Here the waste generated is segregated at the place of its generation and the toxic and hazardous waste is kept in a separate container which is labelled for its easy identification. Each type of waste generated is kept separately and labelled which further helps in its transportation and handling.
According to the rules of the government, untreated waste shouldn’t be stored beyond a point of 48 hours.
Suggestions for segregation and storages of waste in separate containers:
â€¢ The container must be strong enough to be able to handle the pre-determined maximum capacity of waste without any damage.
â€¢ It shouldn’t have any leakages.
â€¢ The containers should be covered when idle.
â€¢ The sharps must be stored in puncture proof containers after being mutilated.
After a bag or container is sealed, a label of the name of the component should be attached to it.
Stage 2: Transportation:
â€¢ While collecting waste from the medical establishments, it should be ensured that the waste is properly collected without any leakages and ambiguity in its nature.
â€¢ Attempts can be made to provide a separate corridor for transfer of waste from the storage area to its transport area (It can be ensured that this path is not used for mobility of the patients and visitors).
Stage 3: Waste treatment and disposal:
The various ways for treatment and disposal of waste are:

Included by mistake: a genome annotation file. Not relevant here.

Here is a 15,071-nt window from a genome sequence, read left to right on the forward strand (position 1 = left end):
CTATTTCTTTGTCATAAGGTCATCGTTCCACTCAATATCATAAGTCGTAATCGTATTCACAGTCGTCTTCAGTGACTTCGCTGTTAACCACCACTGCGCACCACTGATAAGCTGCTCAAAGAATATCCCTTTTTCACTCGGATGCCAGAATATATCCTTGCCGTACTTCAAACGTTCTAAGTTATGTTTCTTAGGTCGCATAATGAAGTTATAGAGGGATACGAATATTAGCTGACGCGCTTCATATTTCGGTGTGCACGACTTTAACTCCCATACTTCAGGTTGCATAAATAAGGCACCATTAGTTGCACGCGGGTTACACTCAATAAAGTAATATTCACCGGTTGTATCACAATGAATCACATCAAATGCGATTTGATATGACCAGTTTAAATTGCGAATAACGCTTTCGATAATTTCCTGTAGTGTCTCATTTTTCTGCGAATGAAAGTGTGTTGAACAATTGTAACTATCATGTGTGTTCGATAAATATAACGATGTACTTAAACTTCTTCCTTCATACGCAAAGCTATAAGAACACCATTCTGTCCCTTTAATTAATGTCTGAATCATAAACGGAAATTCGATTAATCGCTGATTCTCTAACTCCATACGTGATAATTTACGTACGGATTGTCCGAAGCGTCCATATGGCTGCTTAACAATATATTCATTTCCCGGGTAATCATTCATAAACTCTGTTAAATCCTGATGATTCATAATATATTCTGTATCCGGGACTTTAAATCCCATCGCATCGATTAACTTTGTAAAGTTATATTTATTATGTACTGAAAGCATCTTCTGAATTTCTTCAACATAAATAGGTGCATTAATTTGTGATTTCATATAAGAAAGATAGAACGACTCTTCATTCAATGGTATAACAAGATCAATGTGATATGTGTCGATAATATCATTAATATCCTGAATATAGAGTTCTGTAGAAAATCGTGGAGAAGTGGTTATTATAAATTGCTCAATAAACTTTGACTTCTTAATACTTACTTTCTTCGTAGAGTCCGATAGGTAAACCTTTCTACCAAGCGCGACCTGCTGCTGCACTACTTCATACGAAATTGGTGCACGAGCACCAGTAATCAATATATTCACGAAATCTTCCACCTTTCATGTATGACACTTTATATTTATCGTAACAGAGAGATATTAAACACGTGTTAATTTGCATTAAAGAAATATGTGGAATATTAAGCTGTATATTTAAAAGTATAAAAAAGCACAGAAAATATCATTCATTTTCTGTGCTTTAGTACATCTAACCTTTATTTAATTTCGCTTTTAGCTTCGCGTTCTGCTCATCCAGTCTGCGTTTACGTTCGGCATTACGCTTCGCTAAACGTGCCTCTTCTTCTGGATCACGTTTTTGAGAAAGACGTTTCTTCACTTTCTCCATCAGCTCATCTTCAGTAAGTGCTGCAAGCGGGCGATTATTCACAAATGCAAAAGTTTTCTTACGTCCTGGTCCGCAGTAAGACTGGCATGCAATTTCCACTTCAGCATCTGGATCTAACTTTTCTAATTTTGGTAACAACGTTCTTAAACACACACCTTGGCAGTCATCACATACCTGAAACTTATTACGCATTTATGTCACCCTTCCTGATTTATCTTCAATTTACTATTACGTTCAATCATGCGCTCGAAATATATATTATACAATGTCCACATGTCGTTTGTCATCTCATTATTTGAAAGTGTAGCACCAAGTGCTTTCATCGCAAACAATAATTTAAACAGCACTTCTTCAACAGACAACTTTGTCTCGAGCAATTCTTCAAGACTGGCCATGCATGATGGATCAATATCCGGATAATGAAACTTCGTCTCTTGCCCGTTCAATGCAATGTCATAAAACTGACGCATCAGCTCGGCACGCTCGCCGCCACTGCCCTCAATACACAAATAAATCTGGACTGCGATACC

It’s the practice of using thermal energy to convert the waste into inert materials and gases.
This process has been recommended for human anatomical waste, animal waste, discarded medicines.
It is a process in which the waste material is brought in contact with steam for a time period which is sufficient to disinfect the waste material.
It is recommended for biotechnology waste, waste sharps.
It is again a wet thermal disinfection technology but unlike others (which heat the waste externally), microwave heats the target material inside out providing a high level of disinfection.
It involves the use of chemicals like hypochlorite solution to disinfect the waste.
It is recommended for waste sharps, solid, liquid as well as chemical wastes.
Sanitary and secured landfilling:
It is required in the following circumstances:
Deep burial of human anatomical waste when a proper facility of incineration is not available. (Sanitary landfill)
Animal waste. (Sanitary landfill)
Disposal of autoclaved, microwaved waste. (Sanitary landfill)
Disposal of incineration ash. (Sanitary landfill)
Disposal of bio-medical waste till such time when proper treatment and disposal facility is in place. (Secured landfill)
Disposal of sharps. (Secured landfill)
The other non-toxic and non-hazardous waste can be taken care of by the following ways:
Composting of green waste
Recycling of packaging material
Problems/inefficiencies being faced in the field:
Some of the problems/inefficiencies being encountered in the management of biomedical waste are:
Till now, it has been observed that the statistics presented in the government by the ‘Ministry of environment and forests’ about the quantity of biomedical waste are often not true/accurate.* (See references for source)
The Ministry of environment and forests claims that India treats more than 70% of the biomedical waste it generates (which can be misleading if the statistics are wrong as mentioned above).
Another problem being faced is the improper disposal of this waste i.e. even though the correct method is being followed; the method is not being implemented properly.
For. E.g. the incineration of waste is observed to be done at 400 C which is to be done at 1000 C resulting in release of poisonous gases.